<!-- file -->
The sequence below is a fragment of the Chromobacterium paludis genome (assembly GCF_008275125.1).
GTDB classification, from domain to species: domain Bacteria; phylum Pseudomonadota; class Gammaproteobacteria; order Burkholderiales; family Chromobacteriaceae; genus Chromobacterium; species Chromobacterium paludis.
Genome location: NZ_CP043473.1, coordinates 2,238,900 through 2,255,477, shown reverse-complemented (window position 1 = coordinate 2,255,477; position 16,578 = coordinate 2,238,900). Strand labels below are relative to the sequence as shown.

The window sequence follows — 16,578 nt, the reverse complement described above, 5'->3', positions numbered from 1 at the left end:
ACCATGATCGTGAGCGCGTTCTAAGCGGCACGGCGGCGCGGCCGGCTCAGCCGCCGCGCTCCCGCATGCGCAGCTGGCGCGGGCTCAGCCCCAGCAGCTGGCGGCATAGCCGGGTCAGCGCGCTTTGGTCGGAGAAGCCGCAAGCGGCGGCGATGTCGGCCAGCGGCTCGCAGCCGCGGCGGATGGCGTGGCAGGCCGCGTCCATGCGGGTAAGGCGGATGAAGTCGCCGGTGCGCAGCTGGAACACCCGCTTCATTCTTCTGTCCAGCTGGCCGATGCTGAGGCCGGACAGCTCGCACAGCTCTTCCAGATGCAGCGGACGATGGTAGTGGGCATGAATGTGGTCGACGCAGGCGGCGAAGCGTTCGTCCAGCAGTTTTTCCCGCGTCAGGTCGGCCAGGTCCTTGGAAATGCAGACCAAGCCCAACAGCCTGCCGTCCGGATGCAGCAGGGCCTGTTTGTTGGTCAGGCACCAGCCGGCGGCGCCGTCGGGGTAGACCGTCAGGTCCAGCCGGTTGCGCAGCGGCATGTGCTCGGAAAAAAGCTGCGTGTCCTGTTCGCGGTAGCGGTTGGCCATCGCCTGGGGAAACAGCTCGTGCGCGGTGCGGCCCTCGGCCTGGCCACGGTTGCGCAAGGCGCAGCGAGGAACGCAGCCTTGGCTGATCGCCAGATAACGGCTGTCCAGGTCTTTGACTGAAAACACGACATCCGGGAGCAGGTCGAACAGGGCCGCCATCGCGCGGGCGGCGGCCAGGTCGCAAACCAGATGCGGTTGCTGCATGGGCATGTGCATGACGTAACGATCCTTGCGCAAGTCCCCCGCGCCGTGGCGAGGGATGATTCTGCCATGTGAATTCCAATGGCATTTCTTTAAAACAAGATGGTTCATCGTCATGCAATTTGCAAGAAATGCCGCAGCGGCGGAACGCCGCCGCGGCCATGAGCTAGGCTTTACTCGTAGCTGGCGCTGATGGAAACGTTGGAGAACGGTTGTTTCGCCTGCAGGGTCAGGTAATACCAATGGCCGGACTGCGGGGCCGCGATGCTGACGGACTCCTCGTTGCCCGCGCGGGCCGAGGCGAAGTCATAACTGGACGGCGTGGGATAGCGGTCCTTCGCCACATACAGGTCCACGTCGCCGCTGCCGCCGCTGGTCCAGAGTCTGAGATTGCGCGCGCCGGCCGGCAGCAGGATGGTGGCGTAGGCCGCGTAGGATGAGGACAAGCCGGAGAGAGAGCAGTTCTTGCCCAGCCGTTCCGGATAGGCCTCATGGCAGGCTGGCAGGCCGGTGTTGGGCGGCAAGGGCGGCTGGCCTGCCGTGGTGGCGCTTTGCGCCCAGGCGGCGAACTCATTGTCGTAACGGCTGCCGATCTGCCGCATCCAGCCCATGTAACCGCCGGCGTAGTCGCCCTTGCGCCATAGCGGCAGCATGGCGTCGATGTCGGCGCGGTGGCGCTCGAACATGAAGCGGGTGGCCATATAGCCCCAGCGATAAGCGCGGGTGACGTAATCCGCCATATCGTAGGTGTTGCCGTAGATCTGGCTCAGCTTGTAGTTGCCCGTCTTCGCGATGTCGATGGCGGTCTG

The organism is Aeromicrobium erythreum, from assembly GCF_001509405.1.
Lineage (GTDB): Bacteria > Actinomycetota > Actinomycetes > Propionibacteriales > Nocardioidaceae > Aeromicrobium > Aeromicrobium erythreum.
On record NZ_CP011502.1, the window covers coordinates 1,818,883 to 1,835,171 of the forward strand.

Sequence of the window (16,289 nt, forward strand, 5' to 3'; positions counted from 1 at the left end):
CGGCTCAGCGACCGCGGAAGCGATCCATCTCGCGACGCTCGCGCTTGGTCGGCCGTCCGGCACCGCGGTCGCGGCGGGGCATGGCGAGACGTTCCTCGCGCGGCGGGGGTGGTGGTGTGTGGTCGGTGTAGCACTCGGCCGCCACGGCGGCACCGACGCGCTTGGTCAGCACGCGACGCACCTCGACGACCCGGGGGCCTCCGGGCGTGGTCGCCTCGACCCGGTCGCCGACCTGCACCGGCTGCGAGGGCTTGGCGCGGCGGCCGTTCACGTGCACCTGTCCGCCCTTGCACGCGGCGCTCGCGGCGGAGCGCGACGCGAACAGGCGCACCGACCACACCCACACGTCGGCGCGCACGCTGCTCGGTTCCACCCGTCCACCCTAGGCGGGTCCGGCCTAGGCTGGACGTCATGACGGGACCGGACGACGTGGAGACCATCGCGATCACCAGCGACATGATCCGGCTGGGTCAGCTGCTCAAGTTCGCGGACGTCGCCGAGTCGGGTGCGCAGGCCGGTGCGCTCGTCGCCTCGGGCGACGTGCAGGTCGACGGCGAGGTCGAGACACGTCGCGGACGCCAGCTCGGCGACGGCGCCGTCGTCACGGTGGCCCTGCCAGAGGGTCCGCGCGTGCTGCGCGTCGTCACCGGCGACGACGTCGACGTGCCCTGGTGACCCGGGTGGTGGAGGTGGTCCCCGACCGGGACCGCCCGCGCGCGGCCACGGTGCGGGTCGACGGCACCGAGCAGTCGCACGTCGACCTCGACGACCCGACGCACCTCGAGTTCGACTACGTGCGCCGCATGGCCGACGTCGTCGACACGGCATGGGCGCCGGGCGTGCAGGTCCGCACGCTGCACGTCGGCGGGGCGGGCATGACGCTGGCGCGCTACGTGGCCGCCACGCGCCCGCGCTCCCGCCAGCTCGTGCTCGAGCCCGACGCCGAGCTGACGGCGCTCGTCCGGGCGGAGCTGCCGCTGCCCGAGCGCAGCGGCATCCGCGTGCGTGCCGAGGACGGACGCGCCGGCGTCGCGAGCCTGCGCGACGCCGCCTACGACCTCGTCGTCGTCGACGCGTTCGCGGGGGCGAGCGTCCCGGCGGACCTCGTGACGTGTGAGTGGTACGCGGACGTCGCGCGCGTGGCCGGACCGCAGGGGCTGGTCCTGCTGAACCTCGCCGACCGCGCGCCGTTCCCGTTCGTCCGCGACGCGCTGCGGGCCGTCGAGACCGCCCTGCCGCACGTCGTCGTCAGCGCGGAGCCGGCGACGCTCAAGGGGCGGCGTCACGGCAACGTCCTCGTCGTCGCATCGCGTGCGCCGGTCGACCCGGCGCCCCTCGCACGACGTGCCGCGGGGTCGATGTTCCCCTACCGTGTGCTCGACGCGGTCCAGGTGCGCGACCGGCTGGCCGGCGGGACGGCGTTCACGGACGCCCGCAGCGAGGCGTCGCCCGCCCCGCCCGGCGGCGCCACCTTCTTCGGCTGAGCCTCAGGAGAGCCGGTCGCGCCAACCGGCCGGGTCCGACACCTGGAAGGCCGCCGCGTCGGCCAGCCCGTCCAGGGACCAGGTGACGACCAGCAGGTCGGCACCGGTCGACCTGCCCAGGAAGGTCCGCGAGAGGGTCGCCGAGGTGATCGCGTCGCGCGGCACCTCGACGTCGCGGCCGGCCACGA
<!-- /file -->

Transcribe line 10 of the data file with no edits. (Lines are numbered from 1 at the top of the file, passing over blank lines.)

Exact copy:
CGGCTCAGCGACCGCGGAAGCGATCCATCTCGCGACGCTCGCGCTTGGTCGGCCGTCCGGCACCGCGGTCGCGGCGGGGCATGGCGAGACGTTCCTCGCGCGGCGGGGGTGGTGGTGTGTGGTCGGTGTAGCACTCGGCCGCCACGGCGGCACCGACGCGCTTGGTCAGCACGCGACGCACCTCGACGACCCGGGGGCCTCCGGGCGTGGTCGCCTCGACCCGGTCGCCGACCTGCACCGGCTGCGAGGGCTTGGCGCGGCGGCCGTTCACGTGCACCTGTCCGCCCTTGCACGCGGCGCTCGCGGCGGAGCGCGACGCGAACAGGCGCACCGACCACACCCACACGTCGGCGCGCACGCTGCTCGGTTCCACCCGTCCACCCTAGGCGGGTCCGGCCTAGGCTGGACGTCATGACGGGACCGGACGACGTGGAGACCATCGCGATCACCAGCGACATGATCCGGCTGGGTCAGCTGCTCAAGTTCGCGGACGTCGCCGAGTCGGGTGCGCAGGCCGGTGCGCTCGTCGCCTCGGGCGACGTGCAGGTCGACGGCGAGGTCGAGACACGTCGCGGACGCCAGCTCGGCGACGGCGCCGTCGTCACGGTGGCCCTGCCAGAGGGTCCGCGCGTGCTGCGCGTCGTCACCGGCGACGACGTCGACGTGCCCTGGTGACCCGGGTGGTGGAGGTGGTCCCCGACCGGGACCGCCCGCGCGCGGCCACGGTGCGGGTCGACGGCACCGAGCAGTCGCACGTCGACCTCGACGACCCGACGCACCTCGAGTTCGACTACGTGCGCCGCATGGCCGACGTCGTCGACACGGCATGGGCGCCGGGCGTGCAGGTCCGCACGCTGCACGTCGGCGGGGCGGGCATGACGCTGGCGCGCTACGTGGCCGCCACGCGCCCGCGCTCCCGCCAGCTCGTGCTCGAGCCCGACGCCGAGCTGACGGCGCTCGTCCGGGCGGAGCTGCCGCTGCCCGAGCGCAGCGGCATCCGCGTGCGTGCCGAGGACGGACGCGCCGGCGTCGCGAGCCTGCGCGACGCCGCCTACGACCTCGTCGTCGTCGACGCGTTCGCGGGGGCGAGCGTCCCGGCGGACCTCGTGACGTGTGAGTGGTACGCGGACGTCGCGCGCGTGGCCGGACCGCAGGGGCTGGTCCTGCTGAACCTCGCCGACCGCGCGCCGTTCCCGTTCGTCCGCGACGCGCTGCGGGCCGTCGAGACCGCCCTGCCGCACGTCGTCGTCAGCGCGGAGCCGGCGACGCTCAAGGGGCGGCGTCACGGCAACGTCCTCGTCGTCGCATCGCGTGCGCCGGTCGACCCGGCGCCCCTCGCACGACGTGCCGCGGGGTCGATGTTCCCCTACCGTGTGCTCGACGCGGTCCAGGTGCGCGACCGGCTGGCCGGCGGGACGGCGTTCACGGACGCCCGCAGCGAGGCGTCGCCCGCCCCGCCCGGCGGCGCCACCTTCTTCGGCTGAGCCTCAGGAGAGCCGGTCGCGCCAACCGGCCGGGTCCGACACCTGGAAGGCCGCCGCGTCGGCCAGCCCGTCCAGGGACCAGGTGACGACCAGCAGGTCGGCACCGGTCGACCTGCCCAGGAAGGTCCGCGAGAGGGTCGCCGAGGTGATCGCGTCGCGCGGCACCTCGACGTCGCGGCCGGCCACGA